<?xml version="1.0" encoding="ISO-8859-1"?> <xsl:stylesheet version="1.0"   xmlns:xsl="http://www.w3.org/1999/XSL/Transform"   xmlns:fib="http://namespaces.cafeconleche.org/fibonacci"   extension-element-prefixes="fib">   <!-- I deleted the validation code from this stylesheet to        save space, but it would be easy to add back in        for production use. -->   <xsl:template match="/methodCall">     <methodResponse>       <params>         <param>           <value>             <xsl:apply-templates select="params/param/value" />           </value>         </param>       </params>     </methodResponse>   </xsl:template>   <xsl:template match="value">     <int>       <fib:fibonacci>         <xsl:value-of select="number(.)"/>         <xsl:fallback>           <!-- This template will be called only if the                fib:fibonacci code can't be loaded. -->           <xsl:call-template name="calculateFibonacci">             <xsl:with-param name="index" select="number(.)" />           </xsl:call-template>         </xsl:fallback>       </fib:fibonacci>     </int>   </xsl:template>   <xsl:template name="calculateFibonacci">     <xsl:param name="index"/>     <xsl:param name="low"  select="1"/>     <xsl:param name="high" select="1"/>     <xsl:choose>       <xsl:when test="$index &lt;= 1">         <xsl:value-of select="$low"/>       </xsl:when>       <xsl:otherwise>         <xsl:call-template name="calculateFibonacci">           <xsl:with-param name="index" select="$index - 1"/>           <xsl:with-param name="low"   select="$high"/>           <xsl:with-param name="high"  select="$high + $low"/>         </xsl:call-template>       </xsl:otherwise>     </xsl:choose>   </xsl:template> </xsl:stylesheet>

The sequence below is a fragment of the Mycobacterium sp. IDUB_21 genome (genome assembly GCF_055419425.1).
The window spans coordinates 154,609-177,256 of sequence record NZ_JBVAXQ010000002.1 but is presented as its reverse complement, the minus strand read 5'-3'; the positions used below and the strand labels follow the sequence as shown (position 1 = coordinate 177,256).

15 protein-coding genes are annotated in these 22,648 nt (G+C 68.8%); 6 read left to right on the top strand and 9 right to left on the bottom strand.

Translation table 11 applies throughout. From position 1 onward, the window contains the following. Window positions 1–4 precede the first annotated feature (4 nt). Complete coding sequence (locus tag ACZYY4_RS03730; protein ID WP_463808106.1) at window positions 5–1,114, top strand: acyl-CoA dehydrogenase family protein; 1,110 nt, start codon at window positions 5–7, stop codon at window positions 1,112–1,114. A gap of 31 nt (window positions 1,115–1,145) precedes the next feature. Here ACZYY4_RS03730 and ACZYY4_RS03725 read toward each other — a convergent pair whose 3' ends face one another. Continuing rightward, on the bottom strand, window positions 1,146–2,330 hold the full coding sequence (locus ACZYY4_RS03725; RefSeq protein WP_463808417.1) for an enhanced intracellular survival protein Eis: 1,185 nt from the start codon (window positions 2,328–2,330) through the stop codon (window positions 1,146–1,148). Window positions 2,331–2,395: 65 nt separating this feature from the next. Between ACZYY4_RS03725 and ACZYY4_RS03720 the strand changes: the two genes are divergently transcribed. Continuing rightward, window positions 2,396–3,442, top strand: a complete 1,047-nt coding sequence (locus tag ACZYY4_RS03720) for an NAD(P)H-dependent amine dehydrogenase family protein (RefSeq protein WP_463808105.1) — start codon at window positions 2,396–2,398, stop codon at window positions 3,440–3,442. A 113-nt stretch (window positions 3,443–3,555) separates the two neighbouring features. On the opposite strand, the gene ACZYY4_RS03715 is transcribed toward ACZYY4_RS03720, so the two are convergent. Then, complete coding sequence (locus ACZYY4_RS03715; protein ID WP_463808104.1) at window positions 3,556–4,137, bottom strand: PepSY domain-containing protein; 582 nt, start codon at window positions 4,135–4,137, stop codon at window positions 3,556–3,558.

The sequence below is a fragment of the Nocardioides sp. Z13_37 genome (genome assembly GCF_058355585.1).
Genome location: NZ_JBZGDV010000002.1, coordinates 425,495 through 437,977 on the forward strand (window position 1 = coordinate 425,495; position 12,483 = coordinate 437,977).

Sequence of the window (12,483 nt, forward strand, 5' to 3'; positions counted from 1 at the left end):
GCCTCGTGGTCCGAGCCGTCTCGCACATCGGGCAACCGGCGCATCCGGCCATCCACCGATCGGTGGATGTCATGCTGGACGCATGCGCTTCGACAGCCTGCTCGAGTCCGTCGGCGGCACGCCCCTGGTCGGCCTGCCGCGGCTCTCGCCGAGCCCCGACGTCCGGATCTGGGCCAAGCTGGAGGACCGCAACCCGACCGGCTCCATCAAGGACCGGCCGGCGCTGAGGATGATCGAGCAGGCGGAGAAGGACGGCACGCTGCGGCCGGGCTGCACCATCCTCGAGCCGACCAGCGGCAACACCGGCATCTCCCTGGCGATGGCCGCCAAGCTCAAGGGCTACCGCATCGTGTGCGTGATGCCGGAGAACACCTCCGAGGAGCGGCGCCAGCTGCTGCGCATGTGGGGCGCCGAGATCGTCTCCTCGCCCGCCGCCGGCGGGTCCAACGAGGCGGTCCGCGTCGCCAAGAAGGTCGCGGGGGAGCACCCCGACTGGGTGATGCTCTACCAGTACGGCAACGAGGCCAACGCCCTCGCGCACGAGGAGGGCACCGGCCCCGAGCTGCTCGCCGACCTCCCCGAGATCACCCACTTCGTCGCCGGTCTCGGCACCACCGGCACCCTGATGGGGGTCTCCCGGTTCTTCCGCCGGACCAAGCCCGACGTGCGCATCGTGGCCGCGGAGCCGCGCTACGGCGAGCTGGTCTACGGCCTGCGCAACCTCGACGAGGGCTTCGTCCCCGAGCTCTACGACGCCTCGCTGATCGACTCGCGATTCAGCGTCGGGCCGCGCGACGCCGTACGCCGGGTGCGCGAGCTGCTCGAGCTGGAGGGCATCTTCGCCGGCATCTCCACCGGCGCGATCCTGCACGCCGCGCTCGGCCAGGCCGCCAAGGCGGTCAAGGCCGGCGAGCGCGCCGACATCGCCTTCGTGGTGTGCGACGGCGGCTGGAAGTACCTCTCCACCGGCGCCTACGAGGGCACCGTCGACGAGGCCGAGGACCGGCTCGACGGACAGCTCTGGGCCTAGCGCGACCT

Alternately, you can pass the namespace-qualified name of the extension element to the element-available() function to figure out whether or not the extension is available. For example,

 <xsl:template match="value">    <int>     <xsl:choose>       <xsl:when test="element-available('fib:fibonacci')">         <fib:fibonacci>           <xsl:value-of select="number(.)"/>         </fib:fibonacci>       </xsl:when>       <xsl:otherwise>         <xsl:call-template name="calculateFibonacci">           <xsl:with-param name="index" select="number(.)" />         </xsl:call-template>       </xsl:otherwise>     </xsl:choose>   </int> </xsl:template> 

From this point on, the exact details of how to code the extension element in Java are implementation dependent. Consult the documentation for your XSLT processor to learn how to write an extension element and install it. You will not be able to use preexisting methods and classes as extension elements; rather, you will need to custom code extension elements to fit in with the processor's own code.


Writing an extension element is much more complex than writing an extension function. It requires intimate knowledge of and interaction with the XSLT processor. If at all possible, it's advisable to use an extension function, perhaps one that returns a node-set, instead of an extension element.

Processing XML with Java. A Guide to SAX, DOM, JDOM, JAXP, and TrAX
Processing XML with Javaв„ў: A Guide to SAX, DOM, JDOM, JAXP, and TrAX
ISBN: 0201771861
EAN: 2147483647
Year: 2001
Pages: 191